By Deb Smit, NEXTpittsburgh
Pittsburgh life sciences company Cernostics is on the forefront of a diagnostic test for the early detection of esophageal cancer.
Company researchers have been working under the radar since 2010 to develop a potentially life-saving platform that will help gastroenterologists identify patients who are at risk of developing cancer of the esophagus.
Gastroenterologists today cannot adequately determine which patients with Barrett’s Esophagus will progress to esophageal cancer, says Mike Hoerres, CEO of Cernostics. As a result, patients must undergo regular surveillance endoscopies to check the status of the condition.
Barrett’s Esophagus is a serious complication of GERD, an acid reflux disease caused when gastric acids come up from the stomach and, over time, damage the esophagus. Left untreated, Barrett’s can lead to cancer.
“It’s incredibly novel” says Hoerres. “Our first test is designed to help doctors identify those high risk patients early and help prevent them from getting cancer.”
Cancer of the esophagus is one of the fastest growing cancers in the world. Once considered rare, it has increased by more than 500 percent since the 1970s. About 18,000 new cases of esophageal cancer were diagnosed in 2013, according to the American Cancer Society.
Cernostics’ flagship product, TissueCypher, simultaneously evaluates both tissue structure and the expression of multiple biomarkers on esophageal biopsies to determine if a patient is at high risk for cancer, Hoerres says.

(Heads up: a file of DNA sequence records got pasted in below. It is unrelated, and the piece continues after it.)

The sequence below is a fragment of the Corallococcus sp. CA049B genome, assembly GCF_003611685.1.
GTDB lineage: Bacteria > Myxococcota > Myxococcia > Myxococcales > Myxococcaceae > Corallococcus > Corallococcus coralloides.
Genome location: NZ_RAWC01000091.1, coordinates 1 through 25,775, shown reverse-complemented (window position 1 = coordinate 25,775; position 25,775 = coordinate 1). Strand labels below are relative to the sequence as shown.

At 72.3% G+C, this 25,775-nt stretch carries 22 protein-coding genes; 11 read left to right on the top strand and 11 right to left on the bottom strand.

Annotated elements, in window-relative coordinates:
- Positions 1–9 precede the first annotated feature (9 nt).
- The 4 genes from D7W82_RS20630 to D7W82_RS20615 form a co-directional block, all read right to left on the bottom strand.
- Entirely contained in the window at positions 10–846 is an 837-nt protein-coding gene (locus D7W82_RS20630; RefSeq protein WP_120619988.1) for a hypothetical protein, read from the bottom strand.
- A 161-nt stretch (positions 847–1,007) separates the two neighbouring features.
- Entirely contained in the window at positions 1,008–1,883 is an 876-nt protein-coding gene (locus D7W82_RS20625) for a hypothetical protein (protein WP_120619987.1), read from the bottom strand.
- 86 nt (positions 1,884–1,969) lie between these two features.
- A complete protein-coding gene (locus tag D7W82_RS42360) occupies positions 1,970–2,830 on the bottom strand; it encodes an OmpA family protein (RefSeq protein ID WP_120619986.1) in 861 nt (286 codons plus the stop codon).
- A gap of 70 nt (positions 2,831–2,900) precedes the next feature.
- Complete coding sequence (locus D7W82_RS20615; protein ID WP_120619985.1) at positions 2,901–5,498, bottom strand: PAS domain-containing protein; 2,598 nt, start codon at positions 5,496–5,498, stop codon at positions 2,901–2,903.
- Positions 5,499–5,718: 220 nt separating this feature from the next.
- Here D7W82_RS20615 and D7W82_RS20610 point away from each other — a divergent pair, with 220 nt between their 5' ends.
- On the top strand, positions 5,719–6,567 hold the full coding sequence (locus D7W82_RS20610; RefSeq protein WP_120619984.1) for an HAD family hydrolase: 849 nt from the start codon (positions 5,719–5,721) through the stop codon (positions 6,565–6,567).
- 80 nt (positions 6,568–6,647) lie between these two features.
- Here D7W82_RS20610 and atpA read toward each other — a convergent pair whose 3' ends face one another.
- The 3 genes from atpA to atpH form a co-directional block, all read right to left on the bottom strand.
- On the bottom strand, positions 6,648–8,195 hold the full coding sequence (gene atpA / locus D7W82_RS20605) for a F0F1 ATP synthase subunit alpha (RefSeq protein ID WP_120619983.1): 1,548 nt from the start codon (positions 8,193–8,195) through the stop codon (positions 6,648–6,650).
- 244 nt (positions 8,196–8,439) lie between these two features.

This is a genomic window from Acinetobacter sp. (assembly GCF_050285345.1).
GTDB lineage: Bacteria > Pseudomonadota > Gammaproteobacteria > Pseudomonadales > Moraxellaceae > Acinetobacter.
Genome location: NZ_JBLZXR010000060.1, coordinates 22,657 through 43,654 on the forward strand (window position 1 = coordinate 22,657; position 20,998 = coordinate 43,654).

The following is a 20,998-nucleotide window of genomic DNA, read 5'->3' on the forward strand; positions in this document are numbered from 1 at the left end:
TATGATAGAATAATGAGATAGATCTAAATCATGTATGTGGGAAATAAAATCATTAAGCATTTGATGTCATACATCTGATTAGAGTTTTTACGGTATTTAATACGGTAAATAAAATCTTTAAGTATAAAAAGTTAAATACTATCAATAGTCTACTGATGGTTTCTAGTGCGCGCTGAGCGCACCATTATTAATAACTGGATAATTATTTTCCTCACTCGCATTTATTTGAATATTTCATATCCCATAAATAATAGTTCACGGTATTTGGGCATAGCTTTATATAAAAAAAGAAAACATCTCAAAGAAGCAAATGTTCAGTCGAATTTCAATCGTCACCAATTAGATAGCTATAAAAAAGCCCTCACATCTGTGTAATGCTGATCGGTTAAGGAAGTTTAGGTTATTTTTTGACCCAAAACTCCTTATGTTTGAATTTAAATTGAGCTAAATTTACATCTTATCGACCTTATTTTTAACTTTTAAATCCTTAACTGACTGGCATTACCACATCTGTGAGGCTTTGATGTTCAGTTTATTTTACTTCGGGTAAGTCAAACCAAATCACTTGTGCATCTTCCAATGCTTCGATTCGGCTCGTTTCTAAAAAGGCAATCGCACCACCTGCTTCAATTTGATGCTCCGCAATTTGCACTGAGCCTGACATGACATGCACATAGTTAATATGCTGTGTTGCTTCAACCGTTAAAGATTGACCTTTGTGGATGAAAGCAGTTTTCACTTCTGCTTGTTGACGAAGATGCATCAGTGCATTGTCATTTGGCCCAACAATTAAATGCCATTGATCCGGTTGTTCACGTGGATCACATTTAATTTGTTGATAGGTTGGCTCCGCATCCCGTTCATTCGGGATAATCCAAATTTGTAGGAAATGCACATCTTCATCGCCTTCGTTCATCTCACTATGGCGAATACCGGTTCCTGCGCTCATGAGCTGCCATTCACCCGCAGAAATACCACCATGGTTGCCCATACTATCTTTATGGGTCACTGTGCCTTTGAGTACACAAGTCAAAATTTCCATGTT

The company is a spinout of Celluman, one of several companies founded by Pittsburgh serial entrepreneur Lance Taylor, director of the Drug Discover Institute at University of Pittsburgh. A staff of six is developing the platform on Forbes Avenue.
Cernostics is working with University of Pittsburgh, Geisinger Health System and University of Pennsylvania and other key advisors and has raised $6 million to date.
Investors include Geisinger Health Systems Foundation, Novitas Capital, PLSG and Ben Franklin Technology Partners. The firm received two patents in the U.S. and a third in Japan in February 2014.
Cernostics hopes to launch its first clinical diagnostic product in 2015. From there, the company will hire across a variety of disciplines including scientists and software engineers and marketing professionals, says Hoerres.